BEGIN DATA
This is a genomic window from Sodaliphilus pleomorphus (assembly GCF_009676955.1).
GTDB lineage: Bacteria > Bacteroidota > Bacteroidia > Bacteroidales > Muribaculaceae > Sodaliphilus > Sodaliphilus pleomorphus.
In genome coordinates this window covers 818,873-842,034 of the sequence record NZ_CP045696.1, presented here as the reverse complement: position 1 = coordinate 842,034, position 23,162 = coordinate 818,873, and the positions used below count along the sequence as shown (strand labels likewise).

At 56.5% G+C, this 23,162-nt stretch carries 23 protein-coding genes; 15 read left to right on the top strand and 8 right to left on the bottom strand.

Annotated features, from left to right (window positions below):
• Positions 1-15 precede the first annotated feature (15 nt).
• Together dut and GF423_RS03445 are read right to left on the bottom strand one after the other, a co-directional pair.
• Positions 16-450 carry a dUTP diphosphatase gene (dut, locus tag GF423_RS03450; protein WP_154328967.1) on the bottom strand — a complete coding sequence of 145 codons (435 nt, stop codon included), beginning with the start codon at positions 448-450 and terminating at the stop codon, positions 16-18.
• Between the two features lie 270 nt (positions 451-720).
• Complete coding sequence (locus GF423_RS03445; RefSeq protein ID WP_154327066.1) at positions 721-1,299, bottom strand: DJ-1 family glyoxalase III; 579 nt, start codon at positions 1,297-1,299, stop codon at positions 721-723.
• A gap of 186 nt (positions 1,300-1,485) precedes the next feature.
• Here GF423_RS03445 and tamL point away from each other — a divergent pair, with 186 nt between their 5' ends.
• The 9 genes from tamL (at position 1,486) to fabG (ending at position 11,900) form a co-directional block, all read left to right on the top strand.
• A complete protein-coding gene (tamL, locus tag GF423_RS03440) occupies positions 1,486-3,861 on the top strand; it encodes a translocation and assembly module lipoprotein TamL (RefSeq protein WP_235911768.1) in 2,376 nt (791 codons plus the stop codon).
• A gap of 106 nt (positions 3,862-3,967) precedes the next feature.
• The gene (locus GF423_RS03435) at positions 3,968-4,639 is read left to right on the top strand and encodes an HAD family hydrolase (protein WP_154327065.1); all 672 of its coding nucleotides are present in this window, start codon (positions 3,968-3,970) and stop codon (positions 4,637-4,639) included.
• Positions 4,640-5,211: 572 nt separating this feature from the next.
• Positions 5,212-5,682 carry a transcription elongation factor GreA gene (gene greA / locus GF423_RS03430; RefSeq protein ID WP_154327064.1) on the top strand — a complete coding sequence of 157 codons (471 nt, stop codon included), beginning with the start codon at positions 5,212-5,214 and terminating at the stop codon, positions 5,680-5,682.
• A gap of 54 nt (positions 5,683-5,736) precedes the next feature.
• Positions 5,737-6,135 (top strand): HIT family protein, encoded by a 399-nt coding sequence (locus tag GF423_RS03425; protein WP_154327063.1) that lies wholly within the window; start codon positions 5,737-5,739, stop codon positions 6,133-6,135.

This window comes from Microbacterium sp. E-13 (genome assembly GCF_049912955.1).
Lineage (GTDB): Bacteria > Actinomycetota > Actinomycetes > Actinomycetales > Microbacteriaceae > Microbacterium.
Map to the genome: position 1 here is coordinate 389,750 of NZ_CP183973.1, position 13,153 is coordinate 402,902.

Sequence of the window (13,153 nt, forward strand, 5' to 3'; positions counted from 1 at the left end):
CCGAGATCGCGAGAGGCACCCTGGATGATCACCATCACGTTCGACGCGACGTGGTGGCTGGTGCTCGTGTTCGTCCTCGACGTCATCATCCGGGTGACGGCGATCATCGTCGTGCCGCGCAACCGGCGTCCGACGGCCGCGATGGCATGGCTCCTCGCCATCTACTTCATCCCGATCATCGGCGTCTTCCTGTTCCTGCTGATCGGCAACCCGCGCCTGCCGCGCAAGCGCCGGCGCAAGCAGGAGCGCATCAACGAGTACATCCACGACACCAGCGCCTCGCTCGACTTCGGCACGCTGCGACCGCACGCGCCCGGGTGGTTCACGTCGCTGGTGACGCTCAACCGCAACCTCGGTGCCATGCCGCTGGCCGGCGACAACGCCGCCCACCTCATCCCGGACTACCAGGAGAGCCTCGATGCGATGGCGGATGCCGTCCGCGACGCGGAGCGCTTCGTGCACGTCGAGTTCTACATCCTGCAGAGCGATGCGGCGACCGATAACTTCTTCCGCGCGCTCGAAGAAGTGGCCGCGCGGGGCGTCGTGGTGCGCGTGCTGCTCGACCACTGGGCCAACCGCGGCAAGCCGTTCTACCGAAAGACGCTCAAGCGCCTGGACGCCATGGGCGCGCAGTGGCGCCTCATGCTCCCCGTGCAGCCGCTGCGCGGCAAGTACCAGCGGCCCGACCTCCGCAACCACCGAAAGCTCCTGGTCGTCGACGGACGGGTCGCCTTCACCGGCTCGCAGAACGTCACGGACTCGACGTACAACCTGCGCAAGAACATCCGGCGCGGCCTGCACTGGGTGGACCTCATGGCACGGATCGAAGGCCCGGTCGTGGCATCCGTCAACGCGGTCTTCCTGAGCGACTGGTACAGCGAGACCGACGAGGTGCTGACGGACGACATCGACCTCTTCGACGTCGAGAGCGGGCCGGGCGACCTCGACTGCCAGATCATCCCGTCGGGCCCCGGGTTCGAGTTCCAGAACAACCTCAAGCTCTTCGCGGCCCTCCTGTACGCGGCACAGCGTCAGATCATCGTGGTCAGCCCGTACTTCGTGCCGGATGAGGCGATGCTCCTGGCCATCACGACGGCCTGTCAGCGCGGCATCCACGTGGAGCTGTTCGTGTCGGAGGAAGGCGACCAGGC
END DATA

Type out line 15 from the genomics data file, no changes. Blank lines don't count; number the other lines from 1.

• A gap of 106 nt (positions 3,862-3,967) precedes the next feature.